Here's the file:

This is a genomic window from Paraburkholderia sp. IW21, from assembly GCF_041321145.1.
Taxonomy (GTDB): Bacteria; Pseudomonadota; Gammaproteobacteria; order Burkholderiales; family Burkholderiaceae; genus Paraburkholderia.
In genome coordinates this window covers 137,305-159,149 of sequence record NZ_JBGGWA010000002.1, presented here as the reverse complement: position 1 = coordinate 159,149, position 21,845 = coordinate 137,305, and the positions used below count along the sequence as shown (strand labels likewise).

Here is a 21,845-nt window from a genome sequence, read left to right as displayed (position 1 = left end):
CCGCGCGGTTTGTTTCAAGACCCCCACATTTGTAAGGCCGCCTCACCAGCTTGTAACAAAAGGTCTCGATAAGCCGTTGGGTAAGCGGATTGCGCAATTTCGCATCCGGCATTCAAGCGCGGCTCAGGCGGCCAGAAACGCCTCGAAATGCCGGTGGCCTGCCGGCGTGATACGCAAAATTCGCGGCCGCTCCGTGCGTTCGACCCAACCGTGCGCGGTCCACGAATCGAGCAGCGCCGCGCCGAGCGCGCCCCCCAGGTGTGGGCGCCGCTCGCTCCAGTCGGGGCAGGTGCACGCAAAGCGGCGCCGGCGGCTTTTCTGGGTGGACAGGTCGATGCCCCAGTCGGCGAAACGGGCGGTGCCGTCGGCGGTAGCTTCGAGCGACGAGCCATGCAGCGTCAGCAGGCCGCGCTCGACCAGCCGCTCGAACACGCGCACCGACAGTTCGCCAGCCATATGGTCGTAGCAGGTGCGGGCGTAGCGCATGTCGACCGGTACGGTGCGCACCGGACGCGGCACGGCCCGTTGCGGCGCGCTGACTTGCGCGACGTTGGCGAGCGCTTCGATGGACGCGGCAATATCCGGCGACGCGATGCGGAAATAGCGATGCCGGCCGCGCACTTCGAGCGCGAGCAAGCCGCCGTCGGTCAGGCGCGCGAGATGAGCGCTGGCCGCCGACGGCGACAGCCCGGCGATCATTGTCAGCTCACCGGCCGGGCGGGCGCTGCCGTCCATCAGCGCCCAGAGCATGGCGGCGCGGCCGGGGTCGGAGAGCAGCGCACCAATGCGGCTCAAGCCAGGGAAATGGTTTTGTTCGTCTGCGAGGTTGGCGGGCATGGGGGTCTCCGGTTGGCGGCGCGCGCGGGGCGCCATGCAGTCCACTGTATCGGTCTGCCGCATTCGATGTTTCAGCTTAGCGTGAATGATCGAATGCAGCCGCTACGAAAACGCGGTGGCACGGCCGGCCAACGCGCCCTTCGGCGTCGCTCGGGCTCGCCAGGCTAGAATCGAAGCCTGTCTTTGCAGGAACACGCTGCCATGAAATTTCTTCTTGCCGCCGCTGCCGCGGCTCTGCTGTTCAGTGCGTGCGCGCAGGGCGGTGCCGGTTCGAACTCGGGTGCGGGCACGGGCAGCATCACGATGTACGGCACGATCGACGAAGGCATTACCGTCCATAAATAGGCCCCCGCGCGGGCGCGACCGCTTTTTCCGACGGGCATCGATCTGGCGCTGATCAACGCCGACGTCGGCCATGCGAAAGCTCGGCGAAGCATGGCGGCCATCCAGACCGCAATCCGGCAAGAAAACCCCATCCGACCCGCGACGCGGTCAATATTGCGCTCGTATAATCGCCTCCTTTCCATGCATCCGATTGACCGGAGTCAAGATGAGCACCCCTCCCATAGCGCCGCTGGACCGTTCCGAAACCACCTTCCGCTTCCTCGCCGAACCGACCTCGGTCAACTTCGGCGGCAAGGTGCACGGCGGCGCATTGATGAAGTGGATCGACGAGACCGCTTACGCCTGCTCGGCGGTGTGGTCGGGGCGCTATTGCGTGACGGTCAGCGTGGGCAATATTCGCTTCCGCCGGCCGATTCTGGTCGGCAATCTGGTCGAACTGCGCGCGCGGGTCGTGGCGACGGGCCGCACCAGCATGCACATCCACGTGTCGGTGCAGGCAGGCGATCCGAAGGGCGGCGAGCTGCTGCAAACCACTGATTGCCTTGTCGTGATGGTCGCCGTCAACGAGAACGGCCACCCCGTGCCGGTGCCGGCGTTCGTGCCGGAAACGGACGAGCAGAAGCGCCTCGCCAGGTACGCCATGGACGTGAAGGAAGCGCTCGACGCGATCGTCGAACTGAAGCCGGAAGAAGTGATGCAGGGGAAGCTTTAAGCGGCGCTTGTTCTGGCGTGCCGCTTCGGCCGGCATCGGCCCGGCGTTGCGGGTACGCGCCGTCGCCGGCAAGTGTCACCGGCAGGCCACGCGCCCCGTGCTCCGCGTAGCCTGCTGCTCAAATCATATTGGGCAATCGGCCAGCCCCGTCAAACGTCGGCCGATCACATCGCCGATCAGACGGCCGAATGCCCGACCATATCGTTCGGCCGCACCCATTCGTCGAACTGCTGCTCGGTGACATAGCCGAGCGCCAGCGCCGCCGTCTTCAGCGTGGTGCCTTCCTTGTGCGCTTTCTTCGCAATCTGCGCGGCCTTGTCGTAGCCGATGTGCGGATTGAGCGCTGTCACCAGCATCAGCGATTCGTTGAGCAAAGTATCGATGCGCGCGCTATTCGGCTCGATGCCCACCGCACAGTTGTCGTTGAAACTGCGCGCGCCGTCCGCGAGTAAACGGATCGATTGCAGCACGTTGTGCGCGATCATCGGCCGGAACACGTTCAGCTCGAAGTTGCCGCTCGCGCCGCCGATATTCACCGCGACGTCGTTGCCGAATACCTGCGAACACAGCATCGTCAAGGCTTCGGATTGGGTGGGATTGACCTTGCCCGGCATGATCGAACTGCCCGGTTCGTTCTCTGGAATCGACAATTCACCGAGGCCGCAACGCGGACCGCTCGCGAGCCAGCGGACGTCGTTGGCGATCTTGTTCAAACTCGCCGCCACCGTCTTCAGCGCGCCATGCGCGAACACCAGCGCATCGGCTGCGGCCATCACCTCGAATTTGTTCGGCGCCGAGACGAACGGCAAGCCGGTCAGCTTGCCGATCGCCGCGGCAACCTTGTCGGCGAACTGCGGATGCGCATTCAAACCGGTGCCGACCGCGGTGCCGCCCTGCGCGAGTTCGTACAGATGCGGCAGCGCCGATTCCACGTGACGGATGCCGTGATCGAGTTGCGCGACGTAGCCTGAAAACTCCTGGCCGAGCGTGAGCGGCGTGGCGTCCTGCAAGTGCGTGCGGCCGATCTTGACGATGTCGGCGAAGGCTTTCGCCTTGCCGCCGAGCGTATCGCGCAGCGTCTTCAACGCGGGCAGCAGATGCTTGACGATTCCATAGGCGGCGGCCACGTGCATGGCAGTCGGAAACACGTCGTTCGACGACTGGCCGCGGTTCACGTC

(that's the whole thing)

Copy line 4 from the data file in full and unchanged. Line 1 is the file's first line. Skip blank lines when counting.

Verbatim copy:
Here is a 21,845-nt window from a genome sequence, read left to right as displayed (position 1 = left end):